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Transparency in the Extractive Industries: Time to Ask for More

Bleischwitz, R; (2014) Transparency in the Extractive Industries: Time to Ask for More. Global Environmental Politics , 14 (4) 1 - 9. 10.1162/GLEP_e_00254. Green open access

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Abstract

The quest for transparency spans countries, policymakers, NGOs, and industries.Transparency can be defined as disclosing to the public, in a timely and reliable manner, information that governments and/or corporations previously con-sidered confidential. Recent examples include the Carbon Disclosure Project,the Aarhus convention on access to environmental information, the Cartagena Protocol on Biosafety and its provisions on global genetically modified organism flows, and a wide array of financial information (e.g., in the G8 declaration of Lough Erne in 2013). Stemming from the “right to know,”advocates from NGOs and development organizations view transparency as a cure for corruption and a benefit for democratic accountability; transparency should lead to stakeholder empowerment and improve legitimacy, learning, investment certainty, and better governance. In this article I look at the efforts to establish financial transparency as a norm for the extractive sector. This sector is important because its activities are accompanied by a high level of corruption, especially in resource-rich developing countries. I show that those efforts are not enough and there is good evidence to demand more. I argue that such transparency norms should be extended to environmental pressures in order to facilitate progress on the circular economy and resource efficiency. My conclusions point at synergies between knowledge generation across financial and environmental information.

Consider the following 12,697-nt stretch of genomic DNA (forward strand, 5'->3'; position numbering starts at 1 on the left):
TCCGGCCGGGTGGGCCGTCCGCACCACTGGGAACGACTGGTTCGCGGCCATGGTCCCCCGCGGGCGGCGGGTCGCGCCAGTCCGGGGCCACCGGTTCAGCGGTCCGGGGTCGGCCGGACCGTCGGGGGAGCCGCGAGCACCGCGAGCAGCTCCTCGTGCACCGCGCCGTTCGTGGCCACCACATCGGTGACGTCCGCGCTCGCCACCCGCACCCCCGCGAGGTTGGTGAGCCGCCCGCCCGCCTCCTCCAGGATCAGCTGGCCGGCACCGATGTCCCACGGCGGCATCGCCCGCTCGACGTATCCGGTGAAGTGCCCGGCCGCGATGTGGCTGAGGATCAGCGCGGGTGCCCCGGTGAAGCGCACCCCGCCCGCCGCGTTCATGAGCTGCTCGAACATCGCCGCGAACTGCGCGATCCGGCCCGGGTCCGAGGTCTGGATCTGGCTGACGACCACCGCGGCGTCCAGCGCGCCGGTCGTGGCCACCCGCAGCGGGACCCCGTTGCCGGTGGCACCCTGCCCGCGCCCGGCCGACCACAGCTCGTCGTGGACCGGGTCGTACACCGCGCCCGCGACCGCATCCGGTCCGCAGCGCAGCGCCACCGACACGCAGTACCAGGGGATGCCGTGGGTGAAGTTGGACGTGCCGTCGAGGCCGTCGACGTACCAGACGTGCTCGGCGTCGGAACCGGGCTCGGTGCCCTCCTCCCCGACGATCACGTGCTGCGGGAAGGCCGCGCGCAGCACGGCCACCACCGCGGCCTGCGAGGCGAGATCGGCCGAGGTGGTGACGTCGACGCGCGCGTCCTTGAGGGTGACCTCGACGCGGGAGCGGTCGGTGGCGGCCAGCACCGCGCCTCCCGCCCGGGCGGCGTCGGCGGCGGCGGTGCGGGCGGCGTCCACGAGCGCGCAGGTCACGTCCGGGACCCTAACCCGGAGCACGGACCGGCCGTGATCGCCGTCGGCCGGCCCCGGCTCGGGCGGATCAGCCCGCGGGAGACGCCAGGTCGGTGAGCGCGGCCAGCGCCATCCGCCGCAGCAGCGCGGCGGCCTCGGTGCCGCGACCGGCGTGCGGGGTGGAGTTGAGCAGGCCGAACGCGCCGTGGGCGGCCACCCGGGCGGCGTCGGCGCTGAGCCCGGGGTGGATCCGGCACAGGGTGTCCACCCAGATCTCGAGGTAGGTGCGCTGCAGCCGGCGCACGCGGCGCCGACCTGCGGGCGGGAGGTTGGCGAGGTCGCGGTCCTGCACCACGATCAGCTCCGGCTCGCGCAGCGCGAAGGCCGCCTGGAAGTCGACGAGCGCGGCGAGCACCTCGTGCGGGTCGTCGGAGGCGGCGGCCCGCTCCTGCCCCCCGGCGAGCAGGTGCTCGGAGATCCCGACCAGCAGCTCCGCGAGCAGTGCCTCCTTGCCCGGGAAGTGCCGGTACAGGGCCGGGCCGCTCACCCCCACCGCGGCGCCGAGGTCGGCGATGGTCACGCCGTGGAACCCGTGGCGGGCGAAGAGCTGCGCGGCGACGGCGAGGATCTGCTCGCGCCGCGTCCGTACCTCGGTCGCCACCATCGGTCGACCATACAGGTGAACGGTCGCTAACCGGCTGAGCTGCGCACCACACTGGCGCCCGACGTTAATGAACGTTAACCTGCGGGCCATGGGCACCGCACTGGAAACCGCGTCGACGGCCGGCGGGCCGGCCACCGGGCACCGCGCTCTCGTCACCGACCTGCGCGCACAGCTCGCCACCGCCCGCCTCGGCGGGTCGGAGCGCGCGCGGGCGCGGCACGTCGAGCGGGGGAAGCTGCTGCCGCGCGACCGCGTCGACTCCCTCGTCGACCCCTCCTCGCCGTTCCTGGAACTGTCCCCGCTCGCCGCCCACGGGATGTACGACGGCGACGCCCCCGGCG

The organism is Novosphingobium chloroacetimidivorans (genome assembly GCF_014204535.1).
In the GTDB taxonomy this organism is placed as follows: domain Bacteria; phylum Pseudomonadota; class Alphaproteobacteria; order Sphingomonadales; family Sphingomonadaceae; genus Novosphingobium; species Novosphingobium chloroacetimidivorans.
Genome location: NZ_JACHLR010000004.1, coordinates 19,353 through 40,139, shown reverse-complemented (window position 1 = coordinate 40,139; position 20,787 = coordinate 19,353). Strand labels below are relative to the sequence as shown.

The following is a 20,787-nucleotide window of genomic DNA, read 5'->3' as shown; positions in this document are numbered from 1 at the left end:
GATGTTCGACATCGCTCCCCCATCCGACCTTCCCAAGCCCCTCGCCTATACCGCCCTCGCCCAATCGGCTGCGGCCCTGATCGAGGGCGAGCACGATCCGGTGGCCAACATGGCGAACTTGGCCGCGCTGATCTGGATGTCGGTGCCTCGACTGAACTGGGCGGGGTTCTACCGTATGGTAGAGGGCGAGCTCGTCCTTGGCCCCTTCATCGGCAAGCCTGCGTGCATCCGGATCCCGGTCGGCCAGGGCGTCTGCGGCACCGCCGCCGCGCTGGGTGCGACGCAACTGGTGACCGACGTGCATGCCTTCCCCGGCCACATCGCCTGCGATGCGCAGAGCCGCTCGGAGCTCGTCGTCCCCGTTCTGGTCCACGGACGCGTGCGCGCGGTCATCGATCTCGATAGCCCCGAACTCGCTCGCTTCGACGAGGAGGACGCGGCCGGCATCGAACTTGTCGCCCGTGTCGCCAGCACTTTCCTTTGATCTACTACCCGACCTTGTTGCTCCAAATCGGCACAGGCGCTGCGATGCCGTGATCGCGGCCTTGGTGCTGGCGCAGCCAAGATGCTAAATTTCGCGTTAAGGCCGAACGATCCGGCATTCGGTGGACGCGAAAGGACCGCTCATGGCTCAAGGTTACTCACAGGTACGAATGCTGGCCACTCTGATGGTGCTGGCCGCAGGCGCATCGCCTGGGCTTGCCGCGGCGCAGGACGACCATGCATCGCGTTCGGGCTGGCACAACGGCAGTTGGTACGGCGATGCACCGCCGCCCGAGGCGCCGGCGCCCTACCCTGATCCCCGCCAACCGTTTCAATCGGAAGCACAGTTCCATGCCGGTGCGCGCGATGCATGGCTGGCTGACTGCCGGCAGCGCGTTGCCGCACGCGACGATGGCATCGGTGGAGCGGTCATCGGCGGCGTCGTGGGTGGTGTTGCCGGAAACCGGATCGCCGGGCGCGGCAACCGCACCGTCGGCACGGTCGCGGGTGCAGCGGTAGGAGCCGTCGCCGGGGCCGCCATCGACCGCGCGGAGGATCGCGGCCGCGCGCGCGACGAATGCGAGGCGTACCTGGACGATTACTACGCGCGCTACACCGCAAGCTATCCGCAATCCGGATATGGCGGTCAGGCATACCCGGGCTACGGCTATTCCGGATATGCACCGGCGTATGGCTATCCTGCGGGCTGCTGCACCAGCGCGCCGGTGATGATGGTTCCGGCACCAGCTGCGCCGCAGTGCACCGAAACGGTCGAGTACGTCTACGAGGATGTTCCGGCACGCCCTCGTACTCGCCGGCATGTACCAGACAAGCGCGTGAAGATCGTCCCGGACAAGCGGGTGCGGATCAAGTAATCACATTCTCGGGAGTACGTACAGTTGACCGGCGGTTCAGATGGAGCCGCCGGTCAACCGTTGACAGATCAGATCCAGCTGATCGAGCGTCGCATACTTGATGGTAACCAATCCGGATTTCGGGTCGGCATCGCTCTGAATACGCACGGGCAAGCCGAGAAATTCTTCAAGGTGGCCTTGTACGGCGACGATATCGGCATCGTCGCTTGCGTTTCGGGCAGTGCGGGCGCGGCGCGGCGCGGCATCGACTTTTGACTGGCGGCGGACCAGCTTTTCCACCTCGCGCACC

Type: Article
Title: Transparency in the Extractive Industries: Time to Ask for More
Open access status: An open access version is available from UCL Discovery
DOI: 10.1162/GLEP_e_00254
Publisher version: http://dx.doi.org/10.1162/GLEP_e_00254
Additional information: Copyright© 2014 The MIT Press.
UCL classification: UCL
UCL > Provost and Vice Provost Offices
UCL > Provost and Vice Provost Offices > UCL BEAMS
UCL > Provost and Vice Provost Offices > UCL BEAMS > Faculty of the Built Environment
UCL > Provost and Vice Provost Offices > UCL BEAMS > Faculty of the Built Environment > Bartlett School Env, Energy and Resources
URI: https://discovery.ucl.ac.uk/id/eprint/1454064
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